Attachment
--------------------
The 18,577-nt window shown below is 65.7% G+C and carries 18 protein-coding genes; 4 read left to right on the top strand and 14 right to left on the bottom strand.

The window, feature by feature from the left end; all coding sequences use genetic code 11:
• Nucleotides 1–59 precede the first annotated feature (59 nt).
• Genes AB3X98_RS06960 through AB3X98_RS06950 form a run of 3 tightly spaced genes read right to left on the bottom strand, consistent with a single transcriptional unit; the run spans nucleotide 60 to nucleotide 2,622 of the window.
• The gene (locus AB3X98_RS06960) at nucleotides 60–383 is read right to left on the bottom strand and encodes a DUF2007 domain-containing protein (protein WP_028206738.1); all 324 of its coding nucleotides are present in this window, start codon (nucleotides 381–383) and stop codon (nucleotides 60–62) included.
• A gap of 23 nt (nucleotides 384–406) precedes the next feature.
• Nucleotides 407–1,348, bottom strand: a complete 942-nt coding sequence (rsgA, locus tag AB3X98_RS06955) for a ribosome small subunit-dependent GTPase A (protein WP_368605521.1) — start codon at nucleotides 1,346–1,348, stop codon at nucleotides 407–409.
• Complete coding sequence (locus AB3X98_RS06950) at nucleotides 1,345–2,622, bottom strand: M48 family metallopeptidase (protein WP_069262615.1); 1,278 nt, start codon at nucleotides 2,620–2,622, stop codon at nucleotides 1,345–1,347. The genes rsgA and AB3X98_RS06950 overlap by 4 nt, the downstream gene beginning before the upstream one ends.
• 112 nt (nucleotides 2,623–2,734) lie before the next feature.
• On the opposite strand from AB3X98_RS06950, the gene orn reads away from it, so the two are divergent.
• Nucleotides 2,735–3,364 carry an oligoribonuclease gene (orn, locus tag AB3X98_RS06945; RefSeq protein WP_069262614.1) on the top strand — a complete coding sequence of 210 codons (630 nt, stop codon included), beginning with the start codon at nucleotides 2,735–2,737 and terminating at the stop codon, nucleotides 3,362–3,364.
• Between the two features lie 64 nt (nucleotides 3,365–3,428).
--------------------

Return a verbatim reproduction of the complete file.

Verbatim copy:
The 18,577-nt window shown below is 65.7% G+C and carries 18 protein-coding genes; 4 read left to right on the top strand and 14 right to left on the bottom strand.

The window, feature by feature from the left end; all coding sequences use genetic code 11:
• Nucleotides 1–59 precede the first annotated feature (59 nt).
• Genes AB3X98_RS06960 through AB3X98_RS06950 form a run of 3 tightly spaced genes read right to left on the bottom strand, consistent with a single transcriptional unit; the run spans nucleotide 60 to nucleotide 2,622 of the window.
• The gene (locus AB3X98_RS06960) at nucleotides 60–383 is read right to left on the bottom strand and encodes a DUF2007 domain-containing protein (protein WP_028206738.1); all 324 of its coding nucleotides are present in this window, start codon (nucleotides 381–383) and stop codon (nucleotides 60–62) included.
• A gap of 23 nt (nucleotides 384–406) precedes the next feature.
• Nucleotides 407–1,348, bottom strand: a complete 942-nt coding sequence (rsgA, locus tag AB3X98_RS06955) for a ribosome small subunit-dependent GTPase A (protein WP_368605521.1) — start codon at nucleotides 1,346–1,348, stop codon at nucleotides 407–409.
• Complete coding sequence (locus AB3X98_RS06950) at nucleotides 1,345–2,622, bottom strand: M48 family metallopeptidase (protein WP_069262615.1); 1,278 nt, start codon at nucleotides 2,620–2,622, stop codon at nucleotides 1,345–1,347. The genes rsgA and AB3X98_RS06950 overlap by 4 nt, the downstream gene beginning before the upstream one ends.
• 112 nt (nucleotides 2,623–2,734) lie before the next feature.
• On the opposite strand from AB3X98_RS06950, the gene orn reads away from it, so the two are divergent.
• Nucleotides 2,735–3,364 carry an oligoribonuclease gene (orn, locus tag AB3X98_RS06945; RefSeq protein WP_069262614.1) on the top strand — a complete coding sequence of 210 codons (630 nt, stop codon included), beginning with the start codon at nucleotides 2,735–2,737 and terminating at the stop codon, nucleotides 3,362–3,364.
• Between the two features lie 64 nt (nucleotides 3,365–3,428).